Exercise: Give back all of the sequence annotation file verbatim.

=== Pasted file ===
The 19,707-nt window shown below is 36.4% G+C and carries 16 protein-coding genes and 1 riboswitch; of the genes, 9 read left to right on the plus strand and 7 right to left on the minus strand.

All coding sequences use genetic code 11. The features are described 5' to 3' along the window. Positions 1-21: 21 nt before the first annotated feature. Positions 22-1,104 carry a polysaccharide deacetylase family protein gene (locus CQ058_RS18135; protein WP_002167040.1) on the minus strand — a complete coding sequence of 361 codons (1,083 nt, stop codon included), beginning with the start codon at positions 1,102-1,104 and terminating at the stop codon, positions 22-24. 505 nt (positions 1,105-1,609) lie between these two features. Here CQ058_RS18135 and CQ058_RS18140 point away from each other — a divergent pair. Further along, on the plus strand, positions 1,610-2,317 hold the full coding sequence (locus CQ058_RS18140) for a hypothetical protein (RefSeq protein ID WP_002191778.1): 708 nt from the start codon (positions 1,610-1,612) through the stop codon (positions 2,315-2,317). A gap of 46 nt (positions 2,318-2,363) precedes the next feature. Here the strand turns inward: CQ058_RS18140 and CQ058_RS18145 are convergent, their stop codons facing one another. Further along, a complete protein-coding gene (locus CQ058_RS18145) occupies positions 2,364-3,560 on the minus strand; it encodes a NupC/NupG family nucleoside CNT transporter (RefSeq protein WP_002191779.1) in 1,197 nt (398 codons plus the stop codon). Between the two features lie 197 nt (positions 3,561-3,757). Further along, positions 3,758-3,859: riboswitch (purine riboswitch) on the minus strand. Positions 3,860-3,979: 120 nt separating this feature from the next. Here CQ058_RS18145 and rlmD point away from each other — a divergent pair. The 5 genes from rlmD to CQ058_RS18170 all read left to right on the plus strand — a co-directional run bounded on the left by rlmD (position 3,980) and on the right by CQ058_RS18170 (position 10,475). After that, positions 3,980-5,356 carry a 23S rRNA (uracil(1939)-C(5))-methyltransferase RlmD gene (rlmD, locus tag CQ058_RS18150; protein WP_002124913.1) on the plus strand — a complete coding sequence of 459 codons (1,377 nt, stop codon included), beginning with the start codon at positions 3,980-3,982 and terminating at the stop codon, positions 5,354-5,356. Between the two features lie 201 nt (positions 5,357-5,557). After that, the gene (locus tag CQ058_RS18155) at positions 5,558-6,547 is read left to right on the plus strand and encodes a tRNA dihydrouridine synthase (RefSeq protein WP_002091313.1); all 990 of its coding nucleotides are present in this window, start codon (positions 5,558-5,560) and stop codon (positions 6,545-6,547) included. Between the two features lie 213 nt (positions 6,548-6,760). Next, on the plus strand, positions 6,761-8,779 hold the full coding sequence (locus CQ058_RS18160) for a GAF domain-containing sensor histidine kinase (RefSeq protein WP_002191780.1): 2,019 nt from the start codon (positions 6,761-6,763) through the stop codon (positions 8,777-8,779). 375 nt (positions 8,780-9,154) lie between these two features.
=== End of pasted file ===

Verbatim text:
The 19,707-nt window shown below is 36.4% G+C and carries 16 protein-coding genes and 1 riboswitch; of the genes, 9 read left to right on the plus strand and 7 right to left on the minus strand.

All coding sequences use genetic code 11. The features are described 5' to 3' along the window. Positions 1-21: 21 nt before the first annotated feature. Positions 22-1,104 carry a polysaccharide deacetylase family protein gene (locus CQ058_RS18135; protein WP_002167040.1) on the minus strand — a complete coding sequence of 361 codons (1,083 nt, stop codon included), beginning with the start codon at positions 1,102-1,104 and terminating at the stop codon, positions 22-24. 505 nt (positions 1,105-1,609) lie between these two features. Here CQ058_RS18135 and CQ058_RS18140 point away from each other — a divergent pair. Further along, on the plus strand, positions 1,610-2,317 hold the full coding sequence (locus CQ058_RS18140) for a hypothetical protein (RefSeq protein ID WP_002191778.1): 708 nt from the start codon (positions 1,610-1,612) through the stop codon (positions 2,315-2,317). A gap of 46 nt (positions 2,318-2,363) precedes the next feature. Here the strand turns inward: CQ058_RS18140 and CQ058_RS18145 are convergent, their stop codons facing one another. Further along, a complete protein-coding gene (locus CQ058_RS18145) occupies positions 2,364-3,560 on the minus strand; it encodes a NupC/NupG family nucleoside CNT transporter (RefSeq protein WP_002191779.1) in 1,197 nt (398 codons plus the stop codon). Between the two features lie 197 nt (positions 3,561-3,757). Further along, positions 3,758-3,859: riboswitch (purine riboswitch) on the minus strand. Positions 3,860-3,979: 120 nt separating this feature from the next. Here CQ058_RS18145 and rlmD point away from each other — a divergent pair. The 5 genes from rlmD to CQ058_RS18170 all read left to right on the plus strand — a co-directional run bounded on the left by rlmD (position 3,980) and on the right by CQ058_RS18170 (position 10,475). After that, positions 3,980-5,356 carry a 23S rRNA (uracil(1939)-C(5))-methyltransferase RlmD gene (rlmD, locus tag CQ058_RS18150; protein WP_002124913.1) on the plus strand — a complete coding sequence of 459 codons (1,377 nt, stop codon included), beginning with the start codon at positions 3,980-3,982 and terminating at the stop codon, positions 5,354-5,356. Between the two features lie 201 nt (positions 5,357-5,557). After that, the gene (locus tag CQ058_RS18155) at positions 5,558-6,547 is read left to right on the plus strand and encodes a tRNA dihydrouridine synthase (RefSeq protein WP_002091313.1); all 990 of its coding nucleotides are present in this window, start codon (positions 5,558-5,560) and stop codon (positions 6,545-6,547) included. Between the two features lie 213 nt (positions 6,548-6,760). Next, on the plus strand, positions 6,761-8,779 hold the full coding sequence (locus CQ058_RS18160) for a GAF domain-containing sensor histidine kinase (RefSeq protein WP_002191780.1): 2,019 nt from the start codon (positions 6,761-6,763) through the stop codon (positions 8,777-8,779). 375 nt (positions 8,780-9,154) lie between these two features.